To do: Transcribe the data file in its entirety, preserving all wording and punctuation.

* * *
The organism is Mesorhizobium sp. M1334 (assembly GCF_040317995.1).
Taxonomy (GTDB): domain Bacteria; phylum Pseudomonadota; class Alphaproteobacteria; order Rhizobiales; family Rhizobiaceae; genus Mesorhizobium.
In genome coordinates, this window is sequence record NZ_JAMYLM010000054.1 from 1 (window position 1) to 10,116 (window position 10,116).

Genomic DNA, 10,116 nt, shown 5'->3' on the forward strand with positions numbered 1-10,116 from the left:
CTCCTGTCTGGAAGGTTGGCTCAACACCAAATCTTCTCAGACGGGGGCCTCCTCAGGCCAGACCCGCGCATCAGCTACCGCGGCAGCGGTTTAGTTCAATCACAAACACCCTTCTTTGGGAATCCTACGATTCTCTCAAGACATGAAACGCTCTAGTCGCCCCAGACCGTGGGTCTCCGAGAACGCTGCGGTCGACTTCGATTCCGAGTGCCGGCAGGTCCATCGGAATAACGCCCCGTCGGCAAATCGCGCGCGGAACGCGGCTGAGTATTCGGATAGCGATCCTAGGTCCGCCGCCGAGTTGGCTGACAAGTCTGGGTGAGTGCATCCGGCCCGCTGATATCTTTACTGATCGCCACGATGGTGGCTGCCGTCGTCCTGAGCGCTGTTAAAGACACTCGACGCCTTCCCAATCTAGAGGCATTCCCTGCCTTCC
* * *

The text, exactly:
The organism is Mesorhizobium sp. M1334 (assembly GCF_040317995.1).
Taxonomy (GTDB): domain Bacteria; phylum Pseudomonadota; class Alphaproteobacteria; order Rhizobiales; family Rhizobiaceae; genus Mesorhizobium.
In genome coordinates, this window is sequence record NZ_JAMYLM010000054.1 from 1 (window position 1) to 10,116 (window position 10,116).

Genomic DNA, 10,116 nt, shown 5'->3' on the forward strand with positions numbered 1-10,116 from the left:
CTCCTGTCTGGAAGGTTGGCTCAACACCAAATCTTCTCAGACGGGGGCCTCCTCAGGCCAGACCCGCGCATCAGCTACCGCGGCAGCGGTTTAGTTCAATCACAAACACCCTTCTTTGGGAATCCTACGATTCTCTCAAGACATGAAACGCTCTAGTCGCCCCAGACCGTGGGTCTCCGAGAACGCTGCGGTCGACTTCGATTCCGAGTGCCGGCAGGTCCATCGGAATAACGCCCCGTCGGCAAATCGCGCGCGGAACGCGGCTGAGTATTCGGATAGCGATCCTAGGTCCGCCGCCGAGTTGGCTGACAAGTCTGGGTGAGTGCATCCGGCCCGCTGATATCTTTACTGATCGCCACGATGGTGGCTGCCGTCGTCCTGAGCGCTGTTAAAGACACTCGACGCCTTCCCAATCTAGAGGCATTCCCTGCCTTCC